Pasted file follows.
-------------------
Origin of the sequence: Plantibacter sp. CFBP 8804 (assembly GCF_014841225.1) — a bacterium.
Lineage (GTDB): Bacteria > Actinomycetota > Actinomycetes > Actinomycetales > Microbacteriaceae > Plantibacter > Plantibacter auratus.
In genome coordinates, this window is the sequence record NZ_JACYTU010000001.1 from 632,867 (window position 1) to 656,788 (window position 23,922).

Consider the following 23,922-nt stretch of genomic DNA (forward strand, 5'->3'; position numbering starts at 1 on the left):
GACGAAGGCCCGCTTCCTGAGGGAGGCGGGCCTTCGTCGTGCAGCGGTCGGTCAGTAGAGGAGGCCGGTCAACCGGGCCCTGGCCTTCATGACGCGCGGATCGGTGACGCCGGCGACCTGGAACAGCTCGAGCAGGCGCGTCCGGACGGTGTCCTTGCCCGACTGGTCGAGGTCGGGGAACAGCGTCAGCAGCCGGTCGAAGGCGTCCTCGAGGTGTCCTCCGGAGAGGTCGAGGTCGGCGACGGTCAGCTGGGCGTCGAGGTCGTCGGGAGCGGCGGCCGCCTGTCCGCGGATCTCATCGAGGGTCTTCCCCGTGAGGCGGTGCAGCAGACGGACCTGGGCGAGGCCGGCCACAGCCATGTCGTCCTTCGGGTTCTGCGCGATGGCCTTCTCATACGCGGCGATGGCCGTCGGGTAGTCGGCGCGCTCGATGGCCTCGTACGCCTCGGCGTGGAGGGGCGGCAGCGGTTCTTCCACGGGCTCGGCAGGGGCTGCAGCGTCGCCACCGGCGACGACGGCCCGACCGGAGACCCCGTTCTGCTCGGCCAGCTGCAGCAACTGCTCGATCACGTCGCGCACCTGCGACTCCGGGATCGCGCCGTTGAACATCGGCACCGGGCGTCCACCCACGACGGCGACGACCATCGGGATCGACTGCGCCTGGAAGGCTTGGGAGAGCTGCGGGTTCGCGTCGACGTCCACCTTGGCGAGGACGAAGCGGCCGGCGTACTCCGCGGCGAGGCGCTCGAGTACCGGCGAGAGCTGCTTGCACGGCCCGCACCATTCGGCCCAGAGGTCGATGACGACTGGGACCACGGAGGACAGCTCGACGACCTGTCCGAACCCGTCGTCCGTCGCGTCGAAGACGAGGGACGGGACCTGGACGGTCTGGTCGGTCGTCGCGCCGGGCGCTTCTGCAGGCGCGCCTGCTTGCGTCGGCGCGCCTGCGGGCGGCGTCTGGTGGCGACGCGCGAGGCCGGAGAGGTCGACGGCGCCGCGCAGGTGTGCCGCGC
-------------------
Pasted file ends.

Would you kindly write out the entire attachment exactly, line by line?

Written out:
Origin of the sequence: Plantibacter sp. CFBP 8804 (assembly GCF_014841225.1) — a bacterium.
Lineage (GTDB): Bacteria > Actinomycetota > Actinomycetes > Actinomycetales > Microbacteriaceae > Plantibacter > Plantibacter auratus.
In genome coordinates, this window is the sequence record NZ_JACYTU010000001.1 from 632,867 (window position 1) to 656,788 (window position 23,922).

Consider the following 23,922-nt stretch of genomic DNA (forward strand, 5'->3'; position numbering starts at 1 on the left):
GACGAAGGCCCGCTTCCTGAGGGAGGCGGGCCTTCGTCGTGCAGCGGTCGGTCAGTAGAGGAGGCCGGTCAACCGGGCCCTGGCCTTCATGACGCGCGGATCGGTGACGCCGGCGACCTGGAACAGCTCGAGCAGGCGCGTCCGGACGGTGTCCTTGCCCGACTGGTCGAGGTCGGGGAACAGCGTCAGCAGCCGGTCGAAGGCGTCCTCGAGGTGTCCTCCGGAGAGGTCGAGGTCGGCGACGGTCAGCTGGGCGTCGAGGTCGTCGGGAGCGGCGGCCGCCTGTCCGCGGATCTCATCGAGGGTCTTCCCCGTGAGGCGGTGCAGCAGACGGACCTGGGCGAGGCCGGCCACAGCCATGTCGTCCTTCGGGTTCTGCGCGATGGCCTTCTCATACGCGGCGATGGCCGTCGGGTAGTCGGCGCGCTCGATGGCCTCGTACGCCTCGGCGTGGAGGGGCGGCAGCGGTTCTTCCACGGGCTCGGCAGGGGCTGCAGCGTCGCCACCGGCGACGACGGCCCGACCGGAGACCCCGTTCTGCTCGGCCAGCTGCAGCAACTGCTCGATCACGTCGCGCACCTGCGACTCCGGGATCGCGCCGTTGAACATCGGCACCGGGCGTCCACCCACGACGGCGACGACCATCGGGATCGACTGCGCCTGGAAGGCTTGGGAGAGCTGCGGGTTCGCGTCGACGTCCACCTTGGCGAGGACGAAGCGGCCGGCGTACTCCGCGGCGAGGCGCTCGAGTACCGGCGAGAGCTGCTTGCACGGCCCGCACCATTCGGCCCAGAGGTCGATGACGACTGGGACCACGGAGGACAGCTCGACGACCTGTCCGAACCCGTCGTCCGTCGCGTCGAAGACGAGGGACGGGACCTGGACGGTCTGGTCGGTCGTCGCGCCGGGCGCTTCTGCAGGCGCGCCTGCTTGCGTCGGCGCGCCTGCGGGCGGCGTCTGGTGGCGACGCGCGAGGCCGGAGAGGTCGACGGCGCCGCGCAGGTGTGCCGCGC